It is by the Australian singer/songwriter Kasey Chambers who wrote it about the Australian outback, but I cannot help but think about missing the UP when I hear it - give it a listen. You can hear it and get the lyrics (legally) at this site.
"If I'm not here in the morning,
(If you play guitar, the chords are simple: capo 2, G, D, Em C, and D,C,G,D.)
Jim Nash 1975
It is so exciting to read about all that Tech and Professors are doing and accomplishing! Congratulations to each and everyone!
On another note I wondered if anyone remembers the Sam Spade (like) stories the were written in the 50s. They were written by Dennis Teagarden and were very funny and well written.
Joie Townsend Hendrix
I recently grew disenchanted with using my TI-whatever calculator and its algebraic logic, yearning for the RPN (Reverse Polish Notation) afforded by my old HP 11C, which was used and abused while I attended Tech from 1981 to 1988. I lost it a few years after graduation while doing geotechnical foundation inspections downstate (down a hole somewhere, maybe next to Jimmy Hoffa). HP now only makes one scientific version with RPN (it also has algebraic and they still make an RPN financial calculator). I believe that a generation of students is missing out on its convenience (remember stacked calculations?), not to mention the prestige associated with being able to use one and listen to the whining from non-users when they need to borrow your calculator and can't figure it out. I went online only to discover that the 11C and 15C were auctioning from $100 to $200 with ones in mint condition (original box, manuals, case, etc.) going for even more. Since these were out of my price range, I searched for a 41C or 41CV and settled on a 41C for much less and the copyright on the manuals was 1982! It has expandable memory, a magnetic card reader, numeric and alpha characters, and to top it off, it came with the nerdly brown carrying case (to thread through your belt, eh?). Does anyone else long for the good ol' days?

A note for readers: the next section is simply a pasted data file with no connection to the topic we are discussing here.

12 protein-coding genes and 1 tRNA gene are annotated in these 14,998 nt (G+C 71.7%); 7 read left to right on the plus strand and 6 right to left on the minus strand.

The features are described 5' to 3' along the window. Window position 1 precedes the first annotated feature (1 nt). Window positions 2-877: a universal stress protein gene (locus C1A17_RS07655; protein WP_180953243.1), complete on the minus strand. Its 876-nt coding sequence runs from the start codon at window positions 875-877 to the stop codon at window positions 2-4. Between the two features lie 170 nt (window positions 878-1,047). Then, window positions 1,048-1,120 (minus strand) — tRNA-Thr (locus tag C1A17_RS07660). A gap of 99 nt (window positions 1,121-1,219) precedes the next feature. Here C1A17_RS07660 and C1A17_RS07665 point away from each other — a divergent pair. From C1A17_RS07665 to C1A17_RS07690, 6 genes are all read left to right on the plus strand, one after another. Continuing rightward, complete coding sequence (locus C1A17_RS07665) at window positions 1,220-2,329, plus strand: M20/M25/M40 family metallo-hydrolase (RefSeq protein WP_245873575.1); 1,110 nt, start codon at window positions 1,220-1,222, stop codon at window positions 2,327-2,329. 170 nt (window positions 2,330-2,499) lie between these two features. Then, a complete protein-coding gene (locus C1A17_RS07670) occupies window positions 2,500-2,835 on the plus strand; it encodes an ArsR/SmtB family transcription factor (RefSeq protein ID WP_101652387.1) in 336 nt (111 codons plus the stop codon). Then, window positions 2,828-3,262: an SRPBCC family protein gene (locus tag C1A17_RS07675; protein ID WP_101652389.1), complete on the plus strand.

Cary T. Keller, P.E., M.ASCE
P.S. Of course, my current obsession with RPN could be that I have Polish blood in me!
I am now a chemistry / physics teacher at Greenwood Community High School, on the south side of Indianapolis. I have been told of a great website that brings would-be donors and schools together, called Donors Choose <http://www.donorschoose.org>. Could you please let the rest of the alumni know about it? I know the generous hearts of Michigan Tech grads would love to put much-needed materials in the hands of good teachers. Thanks!
Caryn (Turrel) Sugden, '90
P.S. I have a couple of proposals on the site (of course). If anyone is interested in knowing what they are, have that person e-mail me. Thanks again!
ALL CHAPTER EVENTS: For more information on alumni chapter events, e-mail mtu_alumni(at)mtu.edu or see the alumni chapter site on the web: http://www.admin.mtu.edu/alumni/chapters/usamap.html
15 - Theta Tau 100-Year Anniversary Open House, Email: Mguenther2000(at)aol.com
10 - Tech Legacy Reception, Winter Carnival
ON CAMPUS: Complete job descriptions are available by e-mailing jobs at mtu.edu
OFF CAMPUS: For off-campus positions, visit the alumni section of the career center's web site ( http://www.career.mtu.edu/alumni.php)